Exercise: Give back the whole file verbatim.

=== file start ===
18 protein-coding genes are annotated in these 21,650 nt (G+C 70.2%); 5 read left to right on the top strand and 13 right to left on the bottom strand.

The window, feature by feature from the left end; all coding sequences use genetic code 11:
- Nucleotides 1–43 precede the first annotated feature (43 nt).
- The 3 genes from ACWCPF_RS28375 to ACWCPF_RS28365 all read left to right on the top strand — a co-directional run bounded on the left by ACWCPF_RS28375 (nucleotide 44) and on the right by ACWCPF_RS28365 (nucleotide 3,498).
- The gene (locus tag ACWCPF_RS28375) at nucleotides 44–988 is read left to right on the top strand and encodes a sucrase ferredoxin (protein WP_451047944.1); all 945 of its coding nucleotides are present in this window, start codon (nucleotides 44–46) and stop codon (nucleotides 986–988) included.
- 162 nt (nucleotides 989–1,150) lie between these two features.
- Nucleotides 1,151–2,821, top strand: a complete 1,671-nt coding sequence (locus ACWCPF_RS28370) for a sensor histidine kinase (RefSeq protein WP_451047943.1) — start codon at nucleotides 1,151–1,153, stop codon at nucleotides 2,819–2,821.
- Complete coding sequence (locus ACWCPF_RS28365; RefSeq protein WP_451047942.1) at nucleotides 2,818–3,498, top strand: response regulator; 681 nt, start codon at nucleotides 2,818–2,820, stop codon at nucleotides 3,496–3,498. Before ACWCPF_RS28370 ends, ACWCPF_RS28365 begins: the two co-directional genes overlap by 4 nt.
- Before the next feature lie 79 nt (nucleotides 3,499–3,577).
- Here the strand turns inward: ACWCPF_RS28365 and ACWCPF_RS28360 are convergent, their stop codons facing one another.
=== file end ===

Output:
18 protein-coding genes are annotated in these 21,650 nt (G+C 70.2%); 5 read left to right on the top strand and 13 right to left on the bottom strand.

The window, feature by feature from the left end; all coding sequences use genetic code 11:
- Nucleotides 1–43 precede the first annotated feature (43 nt).
- The 3 genes from ACWCPF_RS28375 to ACWCPF_RS28365 all read left to right on the top strand — a co-directional run bounded on the left by ACWCPF_RS28375 (nucleotide 44) and on the right by ACWCPF_RS28365 (nucleotide 3,498).
- The gene (locus tag ACWCPF_RS28375) at nucleotides 44–988 is read left to right on the top strand and encodes a sucrase ferredoxin (protein WP_451047944.1); all 945 of its coding nucleotides are present in this window, start codon (nucleotides 44–46) and stop codon (nucleotides 986–988) included.
- 162 nt (nucleotides 989–1,150) lie between these two features.
- Nucleotides 1,151–2,821, top strand: a complete 1,671-nt coding sequence (locus ACWCPF_RS28370) for a sensor histidine kinase (RefSeq protein WP_451047943.1) — start codon at nucleotides 1,151–1,153, stop codon at nucleotides 2,819–2,821.
- Complete coding sequence (locus ACWCPF_RS28365; RefSeq protein WP_451047942.1) at nucleotides 2,818–3,498, top strand: response regulator; 681 nt, start codon at nucleotides 2,818–2,820, stop codon at nucleotides 3,496–3,498. Before ACWCPF_RS28370 ends, ACWCPF_RS28365 begins: the two co-directional genes overlap by 4 nt.
- Before the next feature lie 79 nt (nucleotides 3,499–3,577).
- Here the strand turns inward: ACWCPF_RS28365 and ACWCPF_RS28360 are convergent, their stop codons facing one another.